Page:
Place stock in a saucepan and add in bean flour, mixing with a whisk. Simmer on low until thickened. Makes the equivalent of 2 cans of cream soup. This flour can be used right away or can be cooled and refrigerated and used in any recipe calling for “cream of” soup.
- If you use chicken stock, this will be comparable to Cream of Chicken Soup.
- If you are needing Cream of Mushroom, you can use beef stock and add in small pieces of mushrooms.
- For any other cream soup, like Cream of Celery, you can use vegetable or chicken stock and add in small pieces of diced celery.
It is very versatile and can be switched up according to your tastes and need.
Dried Pinto Beans
Just recently I have also discovered using the dried pinto bean, also. These can be also ground into flour and used as instant refried beans. I found this recipe in the Country Beans cookbook. You can use the beans in a one-to-one ratio, but this will produce a thicker consistency. I use this recipe:
- 1 cup water
- 3/4 cup pinto bean flour
Bring water to a boil and whisk in bean flour. Cover and cook 5 minutes, stirring.
This recipe can be used in place of your “canned refried beans” that you buy in the store. You can use it for burritos, or taco dips (with taco seasoning) or wherever it calls for refried beans.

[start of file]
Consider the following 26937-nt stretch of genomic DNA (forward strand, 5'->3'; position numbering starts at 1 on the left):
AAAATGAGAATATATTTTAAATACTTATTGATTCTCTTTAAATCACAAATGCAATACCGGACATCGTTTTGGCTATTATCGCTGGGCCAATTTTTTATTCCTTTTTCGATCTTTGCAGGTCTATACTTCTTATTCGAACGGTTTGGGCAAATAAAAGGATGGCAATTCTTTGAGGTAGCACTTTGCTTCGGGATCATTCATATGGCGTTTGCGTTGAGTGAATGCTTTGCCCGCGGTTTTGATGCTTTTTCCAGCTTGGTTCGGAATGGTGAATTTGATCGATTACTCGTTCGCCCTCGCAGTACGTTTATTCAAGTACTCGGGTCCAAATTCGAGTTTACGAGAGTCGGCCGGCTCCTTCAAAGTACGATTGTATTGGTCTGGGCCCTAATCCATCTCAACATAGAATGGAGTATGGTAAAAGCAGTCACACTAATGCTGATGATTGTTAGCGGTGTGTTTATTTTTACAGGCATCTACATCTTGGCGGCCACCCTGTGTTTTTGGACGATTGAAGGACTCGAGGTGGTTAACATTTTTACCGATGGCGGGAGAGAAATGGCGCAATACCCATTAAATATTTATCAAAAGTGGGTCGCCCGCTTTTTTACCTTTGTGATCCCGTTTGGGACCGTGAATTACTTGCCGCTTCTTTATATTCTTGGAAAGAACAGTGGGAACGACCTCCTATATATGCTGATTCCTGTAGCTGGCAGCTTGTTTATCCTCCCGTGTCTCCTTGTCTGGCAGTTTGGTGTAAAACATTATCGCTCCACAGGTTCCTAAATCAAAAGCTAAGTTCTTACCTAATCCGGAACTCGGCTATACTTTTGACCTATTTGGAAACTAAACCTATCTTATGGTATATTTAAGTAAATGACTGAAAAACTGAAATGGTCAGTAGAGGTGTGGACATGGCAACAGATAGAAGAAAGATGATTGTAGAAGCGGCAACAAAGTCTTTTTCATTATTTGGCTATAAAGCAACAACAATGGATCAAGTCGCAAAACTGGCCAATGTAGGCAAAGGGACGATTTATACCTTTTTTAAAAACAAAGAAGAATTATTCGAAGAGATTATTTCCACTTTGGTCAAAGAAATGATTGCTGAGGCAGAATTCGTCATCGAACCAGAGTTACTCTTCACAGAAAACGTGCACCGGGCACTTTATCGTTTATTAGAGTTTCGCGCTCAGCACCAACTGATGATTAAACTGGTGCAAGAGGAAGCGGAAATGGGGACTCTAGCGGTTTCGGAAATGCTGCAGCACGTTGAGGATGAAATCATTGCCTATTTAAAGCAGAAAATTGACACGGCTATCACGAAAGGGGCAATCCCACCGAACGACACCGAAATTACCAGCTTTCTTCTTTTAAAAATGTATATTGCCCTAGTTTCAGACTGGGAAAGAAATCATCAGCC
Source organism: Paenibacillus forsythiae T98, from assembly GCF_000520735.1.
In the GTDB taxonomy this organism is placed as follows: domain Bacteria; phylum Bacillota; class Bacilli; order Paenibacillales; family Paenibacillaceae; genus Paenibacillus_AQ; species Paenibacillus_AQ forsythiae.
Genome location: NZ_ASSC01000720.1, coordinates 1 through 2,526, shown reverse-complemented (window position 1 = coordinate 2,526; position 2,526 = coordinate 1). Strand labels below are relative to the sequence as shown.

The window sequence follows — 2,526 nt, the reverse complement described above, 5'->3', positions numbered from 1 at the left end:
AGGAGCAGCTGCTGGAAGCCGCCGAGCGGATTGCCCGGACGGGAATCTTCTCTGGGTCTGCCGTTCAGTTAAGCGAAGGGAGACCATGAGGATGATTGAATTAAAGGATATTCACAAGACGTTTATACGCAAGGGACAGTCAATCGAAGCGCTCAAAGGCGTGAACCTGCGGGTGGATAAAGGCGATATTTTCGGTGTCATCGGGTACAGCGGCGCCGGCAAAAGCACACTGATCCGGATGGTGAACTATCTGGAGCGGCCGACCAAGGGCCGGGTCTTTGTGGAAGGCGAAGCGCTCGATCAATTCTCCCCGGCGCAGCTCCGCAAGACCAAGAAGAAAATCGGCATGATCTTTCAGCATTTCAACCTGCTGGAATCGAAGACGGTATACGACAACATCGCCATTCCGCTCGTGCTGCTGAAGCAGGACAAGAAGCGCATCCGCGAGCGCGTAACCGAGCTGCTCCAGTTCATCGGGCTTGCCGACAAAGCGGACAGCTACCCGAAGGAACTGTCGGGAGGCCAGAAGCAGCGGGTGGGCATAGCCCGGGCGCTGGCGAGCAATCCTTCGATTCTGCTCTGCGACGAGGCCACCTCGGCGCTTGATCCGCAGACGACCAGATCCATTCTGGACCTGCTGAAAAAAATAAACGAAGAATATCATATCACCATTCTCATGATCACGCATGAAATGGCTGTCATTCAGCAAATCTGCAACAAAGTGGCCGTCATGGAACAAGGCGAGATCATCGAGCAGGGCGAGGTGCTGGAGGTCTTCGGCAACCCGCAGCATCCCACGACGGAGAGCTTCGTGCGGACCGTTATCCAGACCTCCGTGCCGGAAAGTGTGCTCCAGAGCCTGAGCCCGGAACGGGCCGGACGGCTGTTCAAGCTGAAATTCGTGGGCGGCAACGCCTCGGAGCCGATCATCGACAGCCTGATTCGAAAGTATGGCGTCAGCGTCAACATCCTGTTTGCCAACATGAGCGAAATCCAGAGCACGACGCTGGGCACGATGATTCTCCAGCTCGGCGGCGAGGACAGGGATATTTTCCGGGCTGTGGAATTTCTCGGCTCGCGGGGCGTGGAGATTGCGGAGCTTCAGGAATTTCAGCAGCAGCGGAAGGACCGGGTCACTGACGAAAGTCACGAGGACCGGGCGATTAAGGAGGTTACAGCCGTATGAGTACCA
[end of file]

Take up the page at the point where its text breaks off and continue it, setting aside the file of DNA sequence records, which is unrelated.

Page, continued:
I have also used the pinto bean flour in making a taco dip. I used the recipe above and then I added in taco seasoning to taste. Spread the cooled bean/spice mixture onto a large platter. Add a layer of sour cream and a layer of salsa. Shred up lettuce and cheese to add on top. Serve with tortilla chips.
You can do the same thing with black beans to make “refried black beans” or a delicious black bean dip.
Dried Black Bean Flour
Dried Black Bean flour can be made in the same way as the other flours above, but its uses are a little different. Dried Black Bean Flour is a great one to use in gluten-free baking.
To use it in a recipe such as this one for Black Bean Chocolate Cake, you can replace both the flour and the beans with your black bean flour. Just remember that you are losing some volume with the recipe and you may need to make up for that with something else.
If you have questions about using bean flour, please let me know! I hope that you will be inspired to try these, as they are an excellent way to stretch your grocery dollars!
Recipes Using Bean Flour
For the second half of this blog post, we are exploring a few dishes you can make and use homemade bean flour as the thickener. These recipes had originally called for flour as the thickener, but bean flour is easily substituted and provides a healthier alternative. (and gluten-free!)
The bean flour that I used as a thickener is from white-type beans (great northern or lima beans). Another bean that is good in these recipes would be garbanzo beans which you have made garbanzo bean flour or chickpea flour from.